Ethiopia was at the brink of total collapse and disintegration because of the social, political and economic policies adopted by the previous regimes[6].  Principally uneven ethnic relations in the country considered as foundation for problems that degenerated to conflicts. Subsequently, the country has never known either a democratic political system or an administrative culture to accommodate the ethnic group’s demands (Merera, 2003; Alem, 2004). As a result, ethnicity is taken seriously in the endeavor to reconstruct the state as a multi-national, multicultural federal polity since 1991. The restructuring of the state since then was the response to build suitable system that could be used as an instrument of managing the complex ethno-linguistic diversity in turn, reduce conflicts (Aalen, 2006; Tsegaye, 2008; Asnake, 2009).
Federal arrangement widely believed to be a panacea for a nation with multi-ethnic society if and only if the following preconditions fulfilled. First, in the endeavor to mitigate conflicts, readiness in terms of putting in place a systematic set of policies, institutions, strategies, and methods for handling conflicts should be carried out. Because the extent the policies, strategies and institutional framework address the quest rise from member states of a federation indicates the functionality of a federal system (Aalen, 2006). Worthwhile these benefits, EPRDF vowed to build democratic norms and institutions capable of holding the principle of federalism.
The question is, therefore, did the federal experiment proved to be a panacea for the country’s deep rooted socio-political problems as it opted? Many scholars have been regarded it short to the expectation. For example, Aalen lovies argued the new political arrangement of Ethiopia did not brought durable peace as EPRDF promised to bring about. He further noted that, firstly, the EPRDF regime is semi authoritarian in nature; it did not build strong democratic institutions. Given the fact that democratic institutions are instrumental to ensure self rule and shared rule, a federal system with democratic institution is not better than symbolic. In light of this, the question of political equality and self administration were the driving force that led the country to political crackdown since 2015[7]. Subsequently, the new federal experiment has been emphasized at the risk of undermining the concept of citizenship[8]. Citizenship and values attached with it overridden by ethnic issues (Alem, 2006). As a result, the process of seeking solutions for old problems has born new conflicts: conflicts for new power, new resource, the quest to have self administrative status, identity, political empowerment, and the demand to ensure local economic justice (Tsegaye, 2010).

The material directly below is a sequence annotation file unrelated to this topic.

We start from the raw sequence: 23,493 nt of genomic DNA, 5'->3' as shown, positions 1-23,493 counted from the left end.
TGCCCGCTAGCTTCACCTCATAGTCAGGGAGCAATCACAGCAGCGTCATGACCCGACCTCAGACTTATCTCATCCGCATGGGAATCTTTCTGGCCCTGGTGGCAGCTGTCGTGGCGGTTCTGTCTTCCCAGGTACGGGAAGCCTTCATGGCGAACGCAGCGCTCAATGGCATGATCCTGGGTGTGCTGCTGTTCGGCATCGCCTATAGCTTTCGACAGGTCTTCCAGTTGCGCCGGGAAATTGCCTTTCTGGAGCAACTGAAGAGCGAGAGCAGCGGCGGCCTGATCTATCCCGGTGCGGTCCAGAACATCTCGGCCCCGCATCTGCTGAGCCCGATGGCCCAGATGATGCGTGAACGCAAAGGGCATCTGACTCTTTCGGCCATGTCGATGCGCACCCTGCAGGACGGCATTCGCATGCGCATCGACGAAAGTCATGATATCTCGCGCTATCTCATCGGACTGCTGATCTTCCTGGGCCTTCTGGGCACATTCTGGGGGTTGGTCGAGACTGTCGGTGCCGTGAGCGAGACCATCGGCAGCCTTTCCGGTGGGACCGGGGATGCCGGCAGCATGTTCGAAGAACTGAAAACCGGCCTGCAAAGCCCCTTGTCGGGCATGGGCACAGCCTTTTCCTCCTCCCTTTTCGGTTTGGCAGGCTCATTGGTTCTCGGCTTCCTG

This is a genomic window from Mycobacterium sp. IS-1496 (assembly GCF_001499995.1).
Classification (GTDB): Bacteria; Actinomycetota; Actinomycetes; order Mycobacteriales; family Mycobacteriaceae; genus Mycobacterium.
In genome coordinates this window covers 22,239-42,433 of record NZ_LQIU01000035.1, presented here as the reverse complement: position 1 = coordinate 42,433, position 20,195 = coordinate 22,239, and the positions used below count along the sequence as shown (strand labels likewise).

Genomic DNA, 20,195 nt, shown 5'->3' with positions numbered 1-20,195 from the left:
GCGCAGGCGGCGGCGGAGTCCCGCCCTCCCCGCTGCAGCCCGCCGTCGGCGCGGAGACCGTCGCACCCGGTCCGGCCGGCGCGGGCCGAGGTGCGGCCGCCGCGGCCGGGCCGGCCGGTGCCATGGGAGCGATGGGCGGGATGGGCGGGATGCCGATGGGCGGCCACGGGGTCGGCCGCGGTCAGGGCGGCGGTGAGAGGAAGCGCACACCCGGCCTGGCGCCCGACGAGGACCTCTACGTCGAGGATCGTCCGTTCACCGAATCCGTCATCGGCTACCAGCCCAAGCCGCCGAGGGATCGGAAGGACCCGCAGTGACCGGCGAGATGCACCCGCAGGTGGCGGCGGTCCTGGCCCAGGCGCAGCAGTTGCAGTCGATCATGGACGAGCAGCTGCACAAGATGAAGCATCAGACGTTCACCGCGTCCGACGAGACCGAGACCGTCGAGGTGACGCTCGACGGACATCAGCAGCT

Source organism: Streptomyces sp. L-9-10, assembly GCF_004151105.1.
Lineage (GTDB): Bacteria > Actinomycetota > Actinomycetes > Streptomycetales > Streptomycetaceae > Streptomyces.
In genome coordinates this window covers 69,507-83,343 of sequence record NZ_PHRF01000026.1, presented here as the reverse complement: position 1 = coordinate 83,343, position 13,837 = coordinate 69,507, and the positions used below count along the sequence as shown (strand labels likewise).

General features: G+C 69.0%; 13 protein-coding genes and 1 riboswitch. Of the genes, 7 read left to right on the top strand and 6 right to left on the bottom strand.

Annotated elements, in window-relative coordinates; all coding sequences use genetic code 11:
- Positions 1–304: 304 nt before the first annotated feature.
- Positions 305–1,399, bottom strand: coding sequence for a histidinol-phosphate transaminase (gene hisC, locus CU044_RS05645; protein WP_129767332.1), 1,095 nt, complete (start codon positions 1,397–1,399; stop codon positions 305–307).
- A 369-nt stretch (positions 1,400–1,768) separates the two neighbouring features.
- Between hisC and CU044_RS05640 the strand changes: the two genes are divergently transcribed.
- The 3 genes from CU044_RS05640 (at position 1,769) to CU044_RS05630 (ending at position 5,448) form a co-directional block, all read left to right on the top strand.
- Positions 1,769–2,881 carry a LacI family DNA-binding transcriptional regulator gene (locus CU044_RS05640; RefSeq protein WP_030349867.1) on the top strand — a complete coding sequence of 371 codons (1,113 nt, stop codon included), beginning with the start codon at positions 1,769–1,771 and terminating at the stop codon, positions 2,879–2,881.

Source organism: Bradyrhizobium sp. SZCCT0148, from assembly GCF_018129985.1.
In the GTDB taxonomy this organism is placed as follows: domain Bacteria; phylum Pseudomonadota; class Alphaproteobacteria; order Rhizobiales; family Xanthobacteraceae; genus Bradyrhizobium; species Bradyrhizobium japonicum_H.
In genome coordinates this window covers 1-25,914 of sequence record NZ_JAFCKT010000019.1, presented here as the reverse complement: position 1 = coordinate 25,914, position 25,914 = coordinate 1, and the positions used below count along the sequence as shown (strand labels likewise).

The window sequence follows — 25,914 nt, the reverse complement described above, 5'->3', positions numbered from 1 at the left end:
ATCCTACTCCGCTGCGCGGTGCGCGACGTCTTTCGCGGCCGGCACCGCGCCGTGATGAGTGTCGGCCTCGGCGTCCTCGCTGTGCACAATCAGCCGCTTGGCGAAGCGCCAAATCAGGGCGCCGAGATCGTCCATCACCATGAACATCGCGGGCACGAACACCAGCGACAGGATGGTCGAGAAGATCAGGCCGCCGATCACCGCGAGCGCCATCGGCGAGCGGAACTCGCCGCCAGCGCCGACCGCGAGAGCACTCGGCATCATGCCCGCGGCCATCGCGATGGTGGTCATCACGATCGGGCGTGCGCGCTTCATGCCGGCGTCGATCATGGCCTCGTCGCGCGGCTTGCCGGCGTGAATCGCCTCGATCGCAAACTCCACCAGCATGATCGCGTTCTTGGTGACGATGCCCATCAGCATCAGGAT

Apparently, the federal system of Ethiopia established several institutions both at the federal and regional levels to deal with conflicts. Some of them are explicitly established by the constitution and proclamations at a federal and regional unit while others are mostly organized based on formal and informal bilateral and/or multilateral agreements. House of Federation and Ministry of Federal Affairs at the federal level, and Council of Nationalities (SNNPR) and the like have been created at regional levels to deal with conflicts[9].
The House of Federation is established with mandates supposed to keep the balance of the federal arrangement.  It was explicitly granted the power to adjudicate disputes within the federation. In addition, the Ministry of Federal Affairs has been established, by virtue of Proclamation No. 256/2001, with a special mandate to get involved in the affairs of the regional states when (1) regions request the federal government involvement (2) the issue(s) is/are violent that endanger the constitution.  The engagements of such institutions in conflict management and resolutions have supported the country’s effort to ensure sustainable peace.
Owing these benefit of formal conflict resolution institutions, member regional governments cascaded the federal conflict resolutions institutions mandates and organizational structure to realize in their respective regions. Given the fact that the South Nations, Nationalities and People region is the home of various ethnic groups (more than 56), establishing conflict resolutions institution was more demanding than any other regions. Hence, by the virtue of 1994 SNNPRS constitution, Council of Nationalities came into being having the goal of addressing matters of nationalities.








2.   Nature of Conflicts in South Nations, Nationalities and Peoples’ Region 
Southern Nations, Nationalities and Peoples Regional (SNNPR) State is located in the southern part of Ethiopia bordering Kenya, Gambela regional state in the west and Oromia regional state in the north and east. The total area of the region is 113,539 square kilometres i.e. 10 % of the national area. It is also the home of more than 56 different Nations, Nationalities and Peoples[10].